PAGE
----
Laura is one of those girls. There are a bunch of ways to describe her, all of them beginning with "She's one of those girls who..." and then the other person immediately goes, "Oh yeah, I know someone like that."

Laura is one of those girls whom everybody likes.
Laura is one of those girls who looks good in every picture that was ever taken of her.
Laura is one of those girls who was popular in high school while remaining down-to-earth and normal.

See? I was right. You know that girl.

But: Laura is one of those girls that has embarrassing stuff happen to her all the time. You know that girl, too. Laura's life is the stuff that high school sitcoms are made of. She says the ditziest stuff in front of professors. She trips and falls in front of the entire student body. She makes silly faces and then realizes that guy over there is watching. I've known Laura since we were babies, and so I've seen public humiliation at its finest. As a result, she is very good at laughing at herself. I would like to be so good at it, too, but without having to go through what she has gone through. Her ability to bounce back from embarrassment is just another thing that makes up her very Laura-ness.

I have a favorite Laura story. It is also my favorite embarrassment story, my favorite high school angst story, my favorite story involving black lights and white gloves.

I'm not sure if you've ever seen a black-lit performance of hand waving to music, but it's not that cool. Basically, you have a bunch of people dressed all in black except for white gloves. Then they stand in the dark while black lights shine on them. They do some sort of synchronized routine to the music, the effect being that you can only see their glowing hands. I imagine that the idea could be really cool, but not when it's carried out by a bunch of underehearsed kids to a bad song. Laura was a part of a group of students that was doing such a performance in front of the entire senior class as a part of a variety show. We were sophomores at the time, but I was in the audience because I was a part of a different act that had already performed. She didn't have a black shirt to wear, so she borrowed a cheap, thin one from the drama department.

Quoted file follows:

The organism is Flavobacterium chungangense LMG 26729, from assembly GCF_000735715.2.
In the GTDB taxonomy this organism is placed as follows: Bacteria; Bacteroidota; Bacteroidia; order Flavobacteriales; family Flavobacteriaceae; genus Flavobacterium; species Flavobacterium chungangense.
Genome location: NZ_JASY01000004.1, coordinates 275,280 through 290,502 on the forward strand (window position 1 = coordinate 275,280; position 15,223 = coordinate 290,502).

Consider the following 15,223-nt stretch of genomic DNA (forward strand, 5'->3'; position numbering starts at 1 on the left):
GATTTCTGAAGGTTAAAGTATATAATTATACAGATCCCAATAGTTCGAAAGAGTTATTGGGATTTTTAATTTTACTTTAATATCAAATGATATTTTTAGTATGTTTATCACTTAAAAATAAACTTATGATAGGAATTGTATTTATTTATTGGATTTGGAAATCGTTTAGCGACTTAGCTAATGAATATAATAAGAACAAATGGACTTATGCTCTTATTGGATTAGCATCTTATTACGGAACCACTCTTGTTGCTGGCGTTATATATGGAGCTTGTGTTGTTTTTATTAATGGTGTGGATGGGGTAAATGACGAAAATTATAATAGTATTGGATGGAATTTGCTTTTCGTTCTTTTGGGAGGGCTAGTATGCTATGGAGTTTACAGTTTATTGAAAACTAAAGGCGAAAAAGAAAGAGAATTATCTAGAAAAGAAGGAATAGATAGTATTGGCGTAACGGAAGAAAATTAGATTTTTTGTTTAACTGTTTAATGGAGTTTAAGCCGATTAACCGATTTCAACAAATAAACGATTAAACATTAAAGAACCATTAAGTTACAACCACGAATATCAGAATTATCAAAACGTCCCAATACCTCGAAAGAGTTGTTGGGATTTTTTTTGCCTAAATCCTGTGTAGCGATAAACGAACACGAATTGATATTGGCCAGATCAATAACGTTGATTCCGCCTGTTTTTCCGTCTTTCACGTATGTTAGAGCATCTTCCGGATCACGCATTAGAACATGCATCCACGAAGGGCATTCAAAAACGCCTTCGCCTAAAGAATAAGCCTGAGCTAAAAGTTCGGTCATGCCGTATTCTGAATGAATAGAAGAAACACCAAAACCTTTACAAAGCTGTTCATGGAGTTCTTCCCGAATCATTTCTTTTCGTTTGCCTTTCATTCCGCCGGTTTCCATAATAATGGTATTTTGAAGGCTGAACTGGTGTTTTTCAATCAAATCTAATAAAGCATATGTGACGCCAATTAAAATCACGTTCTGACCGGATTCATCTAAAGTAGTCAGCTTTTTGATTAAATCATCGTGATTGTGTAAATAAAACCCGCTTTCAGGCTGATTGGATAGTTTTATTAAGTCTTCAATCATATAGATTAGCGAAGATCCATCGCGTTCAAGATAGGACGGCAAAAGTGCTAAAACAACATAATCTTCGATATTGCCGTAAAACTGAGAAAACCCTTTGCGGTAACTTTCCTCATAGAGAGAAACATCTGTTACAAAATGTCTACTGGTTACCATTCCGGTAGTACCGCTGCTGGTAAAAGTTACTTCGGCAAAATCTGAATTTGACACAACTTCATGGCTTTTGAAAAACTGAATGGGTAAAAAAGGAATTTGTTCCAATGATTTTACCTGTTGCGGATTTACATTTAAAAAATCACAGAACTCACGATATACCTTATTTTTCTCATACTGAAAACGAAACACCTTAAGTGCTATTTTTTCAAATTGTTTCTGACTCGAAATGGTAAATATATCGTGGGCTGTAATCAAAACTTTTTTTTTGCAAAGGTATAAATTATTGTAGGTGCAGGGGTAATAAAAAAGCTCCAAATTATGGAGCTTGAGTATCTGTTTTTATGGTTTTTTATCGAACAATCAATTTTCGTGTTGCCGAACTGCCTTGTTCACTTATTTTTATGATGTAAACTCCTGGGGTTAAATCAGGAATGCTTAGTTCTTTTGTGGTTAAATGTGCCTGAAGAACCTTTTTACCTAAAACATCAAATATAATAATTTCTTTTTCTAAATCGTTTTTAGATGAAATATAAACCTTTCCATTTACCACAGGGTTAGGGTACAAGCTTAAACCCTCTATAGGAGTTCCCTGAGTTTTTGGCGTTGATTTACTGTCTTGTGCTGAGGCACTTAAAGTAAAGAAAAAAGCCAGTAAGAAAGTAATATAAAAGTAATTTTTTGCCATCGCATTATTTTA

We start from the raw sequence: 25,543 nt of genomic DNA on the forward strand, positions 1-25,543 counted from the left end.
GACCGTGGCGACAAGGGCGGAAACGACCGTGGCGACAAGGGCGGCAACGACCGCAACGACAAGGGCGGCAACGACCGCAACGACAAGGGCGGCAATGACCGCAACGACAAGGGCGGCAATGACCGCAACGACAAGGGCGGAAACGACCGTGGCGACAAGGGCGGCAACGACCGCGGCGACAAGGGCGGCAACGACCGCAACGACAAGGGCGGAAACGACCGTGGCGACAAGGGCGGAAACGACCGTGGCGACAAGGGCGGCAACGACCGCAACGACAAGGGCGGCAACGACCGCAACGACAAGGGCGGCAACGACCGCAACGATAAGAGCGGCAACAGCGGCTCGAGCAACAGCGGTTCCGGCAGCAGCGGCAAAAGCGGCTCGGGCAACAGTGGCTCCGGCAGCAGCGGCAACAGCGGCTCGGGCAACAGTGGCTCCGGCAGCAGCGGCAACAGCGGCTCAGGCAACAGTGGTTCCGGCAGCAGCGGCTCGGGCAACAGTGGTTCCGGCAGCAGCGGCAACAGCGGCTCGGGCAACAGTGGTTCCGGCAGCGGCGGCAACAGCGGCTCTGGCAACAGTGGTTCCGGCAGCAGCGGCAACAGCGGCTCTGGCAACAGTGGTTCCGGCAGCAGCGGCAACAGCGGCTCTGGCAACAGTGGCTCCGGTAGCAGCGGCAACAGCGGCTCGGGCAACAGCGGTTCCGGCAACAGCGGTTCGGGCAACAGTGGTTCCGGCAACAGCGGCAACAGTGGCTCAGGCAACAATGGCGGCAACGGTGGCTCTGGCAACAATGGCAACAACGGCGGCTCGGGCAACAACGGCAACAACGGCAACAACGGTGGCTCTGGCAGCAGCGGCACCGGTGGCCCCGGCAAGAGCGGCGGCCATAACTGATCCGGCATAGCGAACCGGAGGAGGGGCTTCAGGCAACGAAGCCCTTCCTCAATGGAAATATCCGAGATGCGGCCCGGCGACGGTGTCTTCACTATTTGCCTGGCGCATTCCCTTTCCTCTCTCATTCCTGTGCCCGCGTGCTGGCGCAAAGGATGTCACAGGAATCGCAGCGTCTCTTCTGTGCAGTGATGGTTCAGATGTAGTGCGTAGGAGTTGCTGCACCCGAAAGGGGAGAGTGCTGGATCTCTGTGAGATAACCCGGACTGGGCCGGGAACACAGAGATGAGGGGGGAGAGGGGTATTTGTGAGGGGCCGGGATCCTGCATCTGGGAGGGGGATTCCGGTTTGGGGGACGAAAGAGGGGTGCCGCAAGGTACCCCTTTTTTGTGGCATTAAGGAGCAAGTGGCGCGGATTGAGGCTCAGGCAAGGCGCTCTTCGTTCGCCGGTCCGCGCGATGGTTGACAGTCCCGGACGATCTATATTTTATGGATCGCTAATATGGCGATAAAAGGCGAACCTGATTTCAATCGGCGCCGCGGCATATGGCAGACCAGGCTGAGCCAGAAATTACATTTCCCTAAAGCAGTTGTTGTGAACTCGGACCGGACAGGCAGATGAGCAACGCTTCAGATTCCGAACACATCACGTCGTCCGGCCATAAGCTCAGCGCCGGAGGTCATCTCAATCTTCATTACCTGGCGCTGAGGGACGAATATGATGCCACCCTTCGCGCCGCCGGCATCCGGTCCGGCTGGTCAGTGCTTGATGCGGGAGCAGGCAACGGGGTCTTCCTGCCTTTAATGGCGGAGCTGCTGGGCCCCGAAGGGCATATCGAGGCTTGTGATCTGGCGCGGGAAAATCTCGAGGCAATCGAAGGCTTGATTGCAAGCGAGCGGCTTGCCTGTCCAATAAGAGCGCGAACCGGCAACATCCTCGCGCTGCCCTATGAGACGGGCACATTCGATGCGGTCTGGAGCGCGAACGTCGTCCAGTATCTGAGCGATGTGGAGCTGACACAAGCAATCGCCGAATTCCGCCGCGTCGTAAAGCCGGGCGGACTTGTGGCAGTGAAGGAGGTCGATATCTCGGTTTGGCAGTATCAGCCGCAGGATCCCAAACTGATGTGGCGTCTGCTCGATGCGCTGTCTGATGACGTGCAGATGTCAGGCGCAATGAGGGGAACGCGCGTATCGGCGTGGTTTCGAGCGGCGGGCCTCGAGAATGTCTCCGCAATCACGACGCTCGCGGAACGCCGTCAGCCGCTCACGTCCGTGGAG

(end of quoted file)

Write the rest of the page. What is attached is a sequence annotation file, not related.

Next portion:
The lights were dimmed, the performance began. We were all bored and distracted, until we started to notice something in particular about one of those figures in black, namely the one that has embarrassing things happen to her all the time. You see, that thin black shirt might hide you in normal lighting, but it was unable to overcome the powerful combination of a black light and a clean, white bra. So yes, there were a dozen pairs of hands waving around, and one brightly illuminated bra in the middle of the group. I confess it: I was laughing. But so was everybody else, and I at least had the grace to feel guilty for laughing.

After the act was over, I went backstage to check on the unintentional exhibitionist. She was crying in the bathroom, but she came out looking defeated after I knocked softly. The variety show still had several more acts to go, but I suggested we skip out and go get some lunch in the cafeteria. Which we did, and I swear, by the end of our lunch period, Laura was already starting to giggle over the whole thing, telling and retelling how she looked down mid-performance and saw the bright thing that was her chest and how it was all she could do not to run backstage before it was over. And then it was okay for me to laugh about it, not that I could have helped it anyway.

I asked permission from Laura to write this story so that the whole wide world could find out about her and her freakish glowing undergarments. I asked permission because it's a pretty embarrassing story, but I had it all written out all ready to post before I asked, because I felt confident that Laura would laugh and give me the go-ahead. She's just one of those girls.


emergency flashers.

Josh lives in a two story house with four other guys. The basement floods when it rains, there is a washer and a dryer in the backyard, and the guys won't turn on the heat because it's run by gas, which comes somewhere after beer on the prioritized budget. I find the house charming.

The downstairs bathroom has a window in the shower. I am strongly against windows in the bathroom anyway, but I really disliked this particular window because it had no curtain or blinds or shade of any kind. That's right, anyone outside could simply see into the shower. I complained about the window situation. None of the guys cared, because the window only displayed the upper torso of a bather. A girl such as myself has more reason to care about such things than boys do; namely she has two more reasons.

I complained to Josh every time I showered. He made promises, but then forgot about it. Apparently, it was not a priority. And honestly, the more I showered there, the less of a priority it became to me. There was a neighboring house, but it was pretty far away, and there were a lot of trees between the window and the neighbor's. Plus, after the shower ran awhile, the window steamed up anyway. After a while, I stopped mentioning it.